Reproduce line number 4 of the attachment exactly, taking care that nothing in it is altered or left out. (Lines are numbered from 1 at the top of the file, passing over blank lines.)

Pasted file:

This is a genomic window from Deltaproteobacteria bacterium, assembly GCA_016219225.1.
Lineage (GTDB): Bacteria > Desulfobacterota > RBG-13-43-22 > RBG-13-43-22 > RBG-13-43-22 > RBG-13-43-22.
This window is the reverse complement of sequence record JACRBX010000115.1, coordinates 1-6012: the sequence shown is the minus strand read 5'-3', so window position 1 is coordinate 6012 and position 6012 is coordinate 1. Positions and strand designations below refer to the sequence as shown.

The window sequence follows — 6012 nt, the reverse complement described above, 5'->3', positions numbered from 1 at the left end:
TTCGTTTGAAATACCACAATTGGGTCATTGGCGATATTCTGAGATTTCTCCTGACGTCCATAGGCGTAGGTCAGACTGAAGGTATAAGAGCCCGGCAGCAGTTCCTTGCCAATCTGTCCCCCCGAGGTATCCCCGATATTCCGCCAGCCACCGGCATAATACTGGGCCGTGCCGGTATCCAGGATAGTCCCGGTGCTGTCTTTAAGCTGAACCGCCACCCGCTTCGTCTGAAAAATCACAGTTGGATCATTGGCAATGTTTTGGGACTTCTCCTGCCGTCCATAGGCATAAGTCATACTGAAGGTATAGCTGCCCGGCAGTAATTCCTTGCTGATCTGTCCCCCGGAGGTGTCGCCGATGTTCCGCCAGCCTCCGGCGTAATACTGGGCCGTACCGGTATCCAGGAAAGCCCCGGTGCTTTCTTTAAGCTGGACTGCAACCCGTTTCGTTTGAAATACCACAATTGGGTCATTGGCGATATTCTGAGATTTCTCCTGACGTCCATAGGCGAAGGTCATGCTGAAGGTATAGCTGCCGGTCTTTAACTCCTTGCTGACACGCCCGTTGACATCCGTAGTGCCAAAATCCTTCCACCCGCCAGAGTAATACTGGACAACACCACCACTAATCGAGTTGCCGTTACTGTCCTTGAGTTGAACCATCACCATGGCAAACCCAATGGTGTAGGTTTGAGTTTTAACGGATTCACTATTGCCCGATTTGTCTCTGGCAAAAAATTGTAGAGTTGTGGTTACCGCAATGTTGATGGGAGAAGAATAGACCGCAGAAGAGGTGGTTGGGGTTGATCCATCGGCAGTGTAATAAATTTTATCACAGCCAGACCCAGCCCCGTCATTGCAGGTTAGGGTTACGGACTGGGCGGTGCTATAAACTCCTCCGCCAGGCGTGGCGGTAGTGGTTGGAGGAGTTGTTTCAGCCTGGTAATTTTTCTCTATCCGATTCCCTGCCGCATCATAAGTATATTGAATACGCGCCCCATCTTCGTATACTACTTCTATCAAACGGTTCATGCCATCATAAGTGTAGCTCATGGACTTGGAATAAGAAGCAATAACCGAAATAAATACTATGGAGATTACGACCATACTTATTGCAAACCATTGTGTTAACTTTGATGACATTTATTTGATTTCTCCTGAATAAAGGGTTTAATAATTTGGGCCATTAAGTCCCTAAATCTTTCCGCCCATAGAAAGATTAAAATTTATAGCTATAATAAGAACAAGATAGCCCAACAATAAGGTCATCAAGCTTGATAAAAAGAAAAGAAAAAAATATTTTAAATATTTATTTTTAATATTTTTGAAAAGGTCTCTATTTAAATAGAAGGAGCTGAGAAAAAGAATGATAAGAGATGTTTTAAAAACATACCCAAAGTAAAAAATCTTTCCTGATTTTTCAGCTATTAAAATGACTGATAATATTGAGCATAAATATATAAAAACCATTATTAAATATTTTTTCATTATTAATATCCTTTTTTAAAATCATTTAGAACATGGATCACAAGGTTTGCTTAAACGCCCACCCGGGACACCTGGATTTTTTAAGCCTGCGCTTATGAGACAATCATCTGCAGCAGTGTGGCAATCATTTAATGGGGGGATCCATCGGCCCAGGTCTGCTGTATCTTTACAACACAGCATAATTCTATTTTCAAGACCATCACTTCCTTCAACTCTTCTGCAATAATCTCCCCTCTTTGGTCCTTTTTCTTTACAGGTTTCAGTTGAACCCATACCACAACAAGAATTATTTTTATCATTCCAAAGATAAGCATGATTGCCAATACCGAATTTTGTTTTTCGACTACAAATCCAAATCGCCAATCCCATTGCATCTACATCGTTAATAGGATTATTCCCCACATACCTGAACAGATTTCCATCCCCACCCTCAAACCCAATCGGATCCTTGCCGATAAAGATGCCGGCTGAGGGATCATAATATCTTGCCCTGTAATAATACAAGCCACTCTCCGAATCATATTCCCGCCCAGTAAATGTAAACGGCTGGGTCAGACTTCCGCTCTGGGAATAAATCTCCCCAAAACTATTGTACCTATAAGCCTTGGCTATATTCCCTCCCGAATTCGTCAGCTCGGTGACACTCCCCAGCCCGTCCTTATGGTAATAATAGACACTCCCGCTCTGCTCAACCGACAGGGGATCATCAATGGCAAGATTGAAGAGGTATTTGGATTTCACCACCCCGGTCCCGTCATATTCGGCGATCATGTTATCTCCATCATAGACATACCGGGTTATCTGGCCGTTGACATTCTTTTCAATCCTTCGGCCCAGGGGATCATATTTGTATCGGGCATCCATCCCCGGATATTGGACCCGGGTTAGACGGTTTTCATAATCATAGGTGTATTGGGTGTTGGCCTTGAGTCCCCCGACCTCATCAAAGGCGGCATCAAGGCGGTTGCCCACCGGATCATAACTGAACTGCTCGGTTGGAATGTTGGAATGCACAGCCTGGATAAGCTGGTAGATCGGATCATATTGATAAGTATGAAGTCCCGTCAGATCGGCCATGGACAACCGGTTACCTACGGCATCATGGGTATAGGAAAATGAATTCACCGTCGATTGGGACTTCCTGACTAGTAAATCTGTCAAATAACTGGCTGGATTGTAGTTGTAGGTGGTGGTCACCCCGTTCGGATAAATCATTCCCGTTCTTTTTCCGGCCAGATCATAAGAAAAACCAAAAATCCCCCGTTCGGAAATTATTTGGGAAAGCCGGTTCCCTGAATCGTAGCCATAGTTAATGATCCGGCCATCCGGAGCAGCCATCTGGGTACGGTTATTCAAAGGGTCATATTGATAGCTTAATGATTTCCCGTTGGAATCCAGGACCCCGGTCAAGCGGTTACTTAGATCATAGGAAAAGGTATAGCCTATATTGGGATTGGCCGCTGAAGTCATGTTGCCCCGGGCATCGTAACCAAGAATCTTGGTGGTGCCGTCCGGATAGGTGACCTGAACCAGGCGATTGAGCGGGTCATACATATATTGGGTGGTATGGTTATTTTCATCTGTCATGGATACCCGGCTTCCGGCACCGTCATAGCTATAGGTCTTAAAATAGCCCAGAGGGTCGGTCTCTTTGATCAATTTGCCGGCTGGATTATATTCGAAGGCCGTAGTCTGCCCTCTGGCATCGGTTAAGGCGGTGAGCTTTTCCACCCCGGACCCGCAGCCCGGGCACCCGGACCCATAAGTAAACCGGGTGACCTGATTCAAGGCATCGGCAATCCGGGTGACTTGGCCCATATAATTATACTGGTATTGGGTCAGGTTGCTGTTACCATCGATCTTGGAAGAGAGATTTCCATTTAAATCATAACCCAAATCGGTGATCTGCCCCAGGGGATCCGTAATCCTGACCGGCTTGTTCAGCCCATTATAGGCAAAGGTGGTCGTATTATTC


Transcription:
The window sequence follows — 6012 nt, the reverse complement described above, 5'->3', positions numbered from 1 at the left end: